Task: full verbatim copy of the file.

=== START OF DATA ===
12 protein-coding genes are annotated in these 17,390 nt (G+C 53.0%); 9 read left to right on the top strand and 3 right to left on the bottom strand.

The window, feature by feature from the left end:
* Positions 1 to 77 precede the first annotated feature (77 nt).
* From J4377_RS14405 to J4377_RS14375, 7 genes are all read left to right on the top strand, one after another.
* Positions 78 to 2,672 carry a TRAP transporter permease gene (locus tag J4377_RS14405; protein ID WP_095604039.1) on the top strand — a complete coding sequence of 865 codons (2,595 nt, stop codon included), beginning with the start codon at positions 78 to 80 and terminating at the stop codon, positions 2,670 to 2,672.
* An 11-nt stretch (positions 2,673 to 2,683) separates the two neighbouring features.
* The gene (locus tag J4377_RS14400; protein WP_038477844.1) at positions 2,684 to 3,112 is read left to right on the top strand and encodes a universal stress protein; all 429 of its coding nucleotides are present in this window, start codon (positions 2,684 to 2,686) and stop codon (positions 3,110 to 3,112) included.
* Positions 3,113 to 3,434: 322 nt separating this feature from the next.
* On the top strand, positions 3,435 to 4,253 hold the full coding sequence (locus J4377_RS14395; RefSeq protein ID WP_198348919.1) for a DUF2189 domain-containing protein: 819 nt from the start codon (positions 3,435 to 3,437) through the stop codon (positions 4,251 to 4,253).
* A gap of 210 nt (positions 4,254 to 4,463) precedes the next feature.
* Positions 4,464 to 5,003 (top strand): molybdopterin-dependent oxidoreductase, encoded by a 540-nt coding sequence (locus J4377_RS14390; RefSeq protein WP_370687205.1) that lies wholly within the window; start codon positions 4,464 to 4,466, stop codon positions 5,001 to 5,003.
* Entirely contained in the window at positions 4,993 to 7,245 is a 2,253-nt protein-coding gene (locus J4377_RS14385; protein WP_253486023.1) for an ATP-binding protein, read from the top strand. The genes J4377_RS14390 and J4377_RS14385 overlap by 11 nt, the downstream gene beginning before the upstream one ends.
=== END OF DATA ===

12 protein-coding genes are annotated in these 17,390 nt (G+C 53.0%); 9 read left to right on the top strand and 3 right to left on the bottom strand.

The window, feature by feature from the left end:
* Positions 1 to 77 precede the first annotated feature (77 nt).
* From J4377_RS14405 to J4377_RS14375, 7 genes are all read left to right on the top strand, one after another.
* Positions 78 to 2,672 carry a TRAP transporter permease gene (locus tag J4377_RS14405; protein ID WP_095604039.1) on the top strand — a complete coding sequence of 865 codons (2,595 nt, stop codon included), beginning with the start codon at positions 78 to 80 and terminating at the stop codon, positions 2,670 to 2,672.
* An 11-nt stretch (positions 2,673 to 2,683) separates the two neighbouring features.
* The gene (locus tag J4377_RS14400; protein WP_038477844.1) at positions 2,684 to 3,112 is read left to right on the top strand and encodes a universal stress protein; all 429 of its coding nucleotides are present in this window, start codon (positions 2,684 to 2,686) and stop codon (positions 3,110 to 3,112) included.
* Positions 3,113 to 3,434: 322 nt separating this feature from the next.
* On the top strand, positions 3,435 to 4,253 hold the full coding sequence (locus J4377_RS14395; RefSeq protein ID WP_198348919.1) for a DUF2189 domain-containing protein: 819 nt from the start codon (positions 3,435 to 3,437) through the stop codon (positions 4,251 to 4,253).
* A gap of 210 nt (positions 4,254 to 4,463) precedes the next feature.
* Positions 4,464 to 5,003 (top strand): molybdopterin-dependent oxidoreductase, encoded by a 540-nt coding sequence (locus J4377_RS14390; RefSeq protein WP_370687205.1) that lies wholly within the window; start codon positions 4,464 to 4,466, stop codon positions 5,001 to 5,003.
* Entirely contained in the window at positions 4,993 to 7,245 is a 2,253-nt protein-coding gene (locus J4377_RS14385; protein WP_253486023.1) for an ATP-binding protein, read from the top strand. The genes J4377_RS14390 and J4377_RS14385 overlap by 11 nt, the downstream gene beginning before the upstream one ends.